With the pair on air every day from 9am to noon, their audience is familiar with the humorous hosts, even confiding in them when they have a personal problem.
Speaking to the Herald, Dave Moore said he and co-host Dermot Whelan had always had such a good relationship with each other that even if they are having a bad day they always boost each other’s spirits.
“The connection with the audience is the main thing for us – they can come to us with anything,” he said.
“Our job is to be entertaining, to have fun, no matter how we are feeling.
“And in the 17 years I’ve worked with Dermot I can’t think of a day I wasn’t already in a better mood when I got into the studio with him.
“He is my best friend in the world – it’s not a job. We pick each other up and pick up the slack if one or the other of us is struggling.
“We’ve never had an argument – there are plenty of duos who hate each other but we get on.”
The pair are hitting the road for a nationwide tour of Dermot And Dave Live this week, kicking off with a show in Vicar Street on Friday.
They aren’t feeling the nerves though about coming face to face with their listeners, with last year’s tour a positive experience.
“We are very lucky. Most people are fans of the show and are excited to see you coming to their neck of the woods,” said Dave (44).
“Traditionally we are in that Dublin media bubble so when you rock up to Castlebar or somewhere, people are really friendly.
“We were in Clonmel, I think it was on the last tour, and we were doing reviews of local chippers at the time.
“So we were walking down to the chipper, and the hotel was only about 10 minutes away from it.
“It was close to show time so people spotted us, rolled down their windows and asked us if we needed a lift.”
As for the advent of podcasting, Dave sees it as a positive, as another way to attract listeners, rather than a competitor to traditional radio.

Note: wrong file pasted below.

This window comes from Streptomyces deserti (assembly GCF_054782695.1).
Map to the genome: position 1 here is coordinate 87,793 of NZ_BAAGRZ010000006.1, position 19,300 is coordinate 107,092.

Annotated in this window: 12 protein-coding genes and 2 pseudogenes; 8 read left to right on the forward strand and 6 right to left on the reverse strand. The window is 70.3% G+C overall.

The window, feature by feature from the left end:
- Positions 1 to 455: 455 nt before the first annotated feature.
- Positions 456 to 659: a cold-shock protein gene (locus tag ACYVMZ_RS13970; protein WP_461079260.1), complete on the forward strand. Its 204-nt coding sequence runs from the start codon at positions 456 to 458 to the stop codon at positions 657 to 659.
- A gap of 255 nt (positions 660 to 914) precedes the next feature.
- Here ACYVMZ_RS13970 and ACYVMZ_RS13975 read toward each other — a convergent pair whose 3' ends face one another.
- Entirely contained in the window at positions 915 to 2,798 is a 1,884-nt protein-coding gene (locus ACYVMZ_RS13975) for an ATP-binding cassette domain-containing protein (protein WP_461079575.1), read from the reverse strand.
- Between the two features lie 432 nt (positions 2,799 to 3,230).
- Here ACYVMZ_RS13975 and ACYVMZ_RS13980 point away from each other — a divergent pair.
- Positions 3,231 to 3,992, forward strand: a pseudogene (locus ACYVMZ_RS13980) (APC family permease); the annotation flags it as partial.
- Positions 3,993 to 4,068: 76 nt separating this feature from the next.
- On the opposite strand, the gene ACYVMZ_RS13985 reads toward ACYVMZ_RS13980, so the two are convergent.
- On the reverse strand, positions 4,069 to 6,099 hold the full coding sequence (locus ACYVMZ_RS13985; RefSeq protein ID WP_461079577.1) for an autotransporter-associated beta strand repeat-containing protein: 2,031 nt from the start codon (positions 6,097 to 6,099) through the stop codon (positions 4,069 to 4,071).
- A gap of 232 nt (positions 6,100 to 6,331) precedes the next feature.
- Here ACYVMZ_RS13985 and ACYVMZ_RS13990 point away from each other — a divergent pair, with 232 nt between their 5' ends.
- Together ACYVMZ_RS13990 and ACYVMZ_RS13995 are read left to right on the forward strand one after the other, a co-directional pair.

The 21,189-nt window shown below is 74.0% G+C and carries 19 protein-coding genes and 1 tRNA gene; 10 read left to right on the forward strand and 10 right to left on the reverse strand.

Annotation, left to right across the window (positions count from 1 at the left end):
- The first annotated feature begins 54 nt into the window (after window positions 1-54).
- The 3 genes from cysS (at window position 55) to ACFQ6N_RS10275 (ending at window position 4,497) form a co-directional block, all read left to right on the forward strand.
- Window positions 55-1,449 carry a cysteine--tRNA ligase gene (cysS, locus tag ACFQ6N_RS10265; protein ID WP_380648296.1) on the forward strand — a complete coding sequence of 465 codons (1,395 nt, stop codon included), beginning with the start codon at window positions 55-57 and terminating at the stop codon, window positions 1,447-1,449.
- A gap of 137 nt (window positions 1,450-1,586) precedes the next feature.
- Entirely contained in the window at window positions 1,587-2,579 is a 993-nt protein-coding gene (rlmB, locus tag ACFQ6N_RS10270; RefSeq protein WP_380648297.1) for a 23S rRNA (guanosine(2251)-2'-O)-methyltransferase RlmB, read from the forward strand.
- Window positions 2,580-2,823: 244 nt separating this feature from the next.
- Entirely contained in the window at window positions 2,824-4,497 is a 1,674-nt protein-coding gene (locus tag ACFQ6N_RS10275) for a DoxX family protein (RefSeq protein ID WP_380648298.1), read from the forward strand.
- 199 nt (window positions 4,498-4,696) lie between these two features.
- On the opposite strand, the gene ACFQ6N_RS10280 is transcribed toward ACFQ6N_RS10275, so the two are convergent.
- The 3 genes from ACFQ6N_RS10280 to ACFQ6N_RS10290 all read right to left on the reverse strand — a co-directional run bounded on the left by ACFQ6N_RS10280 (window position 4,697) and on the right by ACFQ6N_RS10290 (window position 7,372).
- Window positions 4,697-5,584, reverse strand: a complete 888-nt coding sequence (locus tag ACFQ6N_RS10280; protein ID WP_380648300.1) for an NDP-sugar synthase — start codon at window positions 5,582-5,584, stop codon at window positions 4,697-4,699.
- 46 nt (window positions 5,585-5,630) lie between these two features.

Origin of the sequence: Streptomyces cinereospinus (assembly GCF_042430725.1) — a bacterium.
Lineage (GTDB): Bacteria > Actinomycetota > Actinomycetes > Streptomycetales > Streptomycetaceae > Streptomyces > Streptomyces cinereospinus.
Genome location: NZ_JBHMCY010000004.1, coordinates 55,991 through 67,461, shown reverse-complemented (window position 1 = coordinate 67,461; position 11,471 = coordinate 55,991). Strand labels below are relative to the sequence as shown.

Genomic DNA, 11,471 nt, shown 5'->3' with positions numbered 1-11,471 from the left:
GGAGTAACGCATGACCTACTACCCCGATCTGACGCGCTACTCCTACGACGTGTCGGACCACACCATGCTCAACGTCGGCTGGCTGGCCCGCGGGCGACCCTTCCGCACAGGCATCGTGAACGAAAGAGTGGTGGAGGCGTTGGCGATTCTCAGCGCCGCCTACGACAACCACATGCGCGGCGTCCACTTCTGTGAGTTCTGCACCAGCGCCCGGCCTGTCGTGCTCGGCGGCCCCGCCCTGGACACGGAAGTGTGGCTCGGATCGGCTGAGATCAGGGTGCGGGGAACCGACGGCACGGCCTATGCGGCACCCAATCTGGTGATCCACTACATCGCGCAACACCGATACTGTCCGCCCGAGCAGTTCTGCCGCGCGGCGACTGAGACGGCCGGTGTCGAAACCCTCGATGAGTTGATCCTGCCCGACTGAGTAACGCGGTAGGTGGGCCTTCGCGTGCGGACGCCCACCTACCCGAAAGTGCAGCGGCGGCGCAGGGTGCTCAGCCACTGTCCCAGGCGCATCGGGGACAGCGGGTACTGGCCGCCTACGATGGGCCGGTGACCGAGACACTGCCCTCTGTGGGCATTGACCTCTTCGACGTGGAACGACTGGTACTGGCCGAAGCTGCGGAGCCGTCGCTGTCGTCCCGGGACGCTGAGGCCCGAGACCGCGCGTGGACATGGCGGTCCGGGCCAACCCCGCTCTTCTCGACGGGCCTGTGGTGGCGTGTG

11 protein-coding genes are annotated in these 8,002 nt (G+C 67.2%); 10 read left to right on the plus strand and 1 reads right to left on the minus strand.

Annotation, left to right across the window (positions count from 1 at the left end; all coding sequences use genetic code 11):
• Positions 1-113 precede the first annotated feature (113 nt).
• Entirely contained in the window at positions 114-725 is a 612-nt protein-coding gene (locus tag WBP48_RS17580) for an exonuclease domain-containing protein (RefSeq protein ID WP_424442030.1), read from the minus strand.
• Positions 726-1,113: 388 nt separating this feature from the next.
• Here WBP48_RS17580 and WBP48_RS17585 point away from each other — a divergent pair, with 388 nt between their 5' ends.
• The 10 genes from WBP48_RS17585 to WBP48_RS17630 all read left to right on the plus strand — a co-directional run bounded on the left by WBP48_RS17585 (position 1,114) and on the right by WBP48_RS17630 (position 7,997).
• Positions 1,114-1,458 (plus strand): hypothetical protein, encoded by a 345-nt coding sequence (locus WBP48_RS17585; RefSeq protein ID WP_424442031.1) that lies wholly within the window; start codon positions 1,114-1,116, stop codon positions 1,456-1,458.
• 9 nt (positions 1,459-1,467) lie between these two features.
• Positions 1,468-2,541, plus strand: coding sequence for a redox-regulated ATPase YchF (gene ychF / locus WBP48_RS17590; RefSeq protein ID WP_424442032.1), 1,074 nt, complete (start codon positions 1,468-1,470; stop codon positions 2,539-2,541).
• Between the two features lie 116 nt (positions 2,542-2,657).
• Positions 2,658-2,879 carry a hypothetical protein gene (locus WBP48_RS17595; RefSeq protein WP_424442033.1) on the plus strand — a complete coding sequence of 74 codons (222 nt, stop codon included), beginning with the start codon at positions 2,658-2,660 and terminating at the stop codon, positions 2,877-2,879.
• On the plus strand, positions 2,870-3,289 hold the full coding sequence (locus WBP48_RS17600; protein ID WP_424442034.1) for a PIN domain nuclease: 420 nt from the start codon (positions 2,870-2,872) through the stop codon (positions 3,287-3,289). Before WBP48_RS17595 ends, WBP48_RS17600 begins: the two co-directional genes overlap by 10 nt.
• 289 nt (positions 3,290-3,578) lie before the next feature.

“You saw it with music when streaming began, musicians weren’t sure but now it is just another way of getting an audience. Sometimes people want to listen to your show on FM, sometimes they’ll go to the app later,” he said.
“What we are trying to do in Today FM is accept people consume in different ways and just make what we do as exciting as possible. We don’t see it as an external threat but an opportunity. If we didn’t, it wouldn’t be long before we were shutting the doors.”
With music a big part of their show, their Homegrown Hero feature celebrating Irish talent, it’s no surprise either they have an idea who will be the next big thing on the Irish music scene.
“John Gibbons is doing phenomenally well, and there is a new girl Lyra from Cork – we had her on a few weeks ago and she is incredible,” said Dave.
“You have John Grey and of course it wasn’t long since Dermot Kennedy was a homegrown hero and now he has been on The Ellen Show in the US.
“There’s the success of Picture This – these are guys who would be doing what they do with success or not.
“Wild Youth also just sent us in a song about eighteen months ago and then they were the most listened to act on radio.”
Tickets for Friday’s show are on sale via Ticketmaster, priced from €31.24.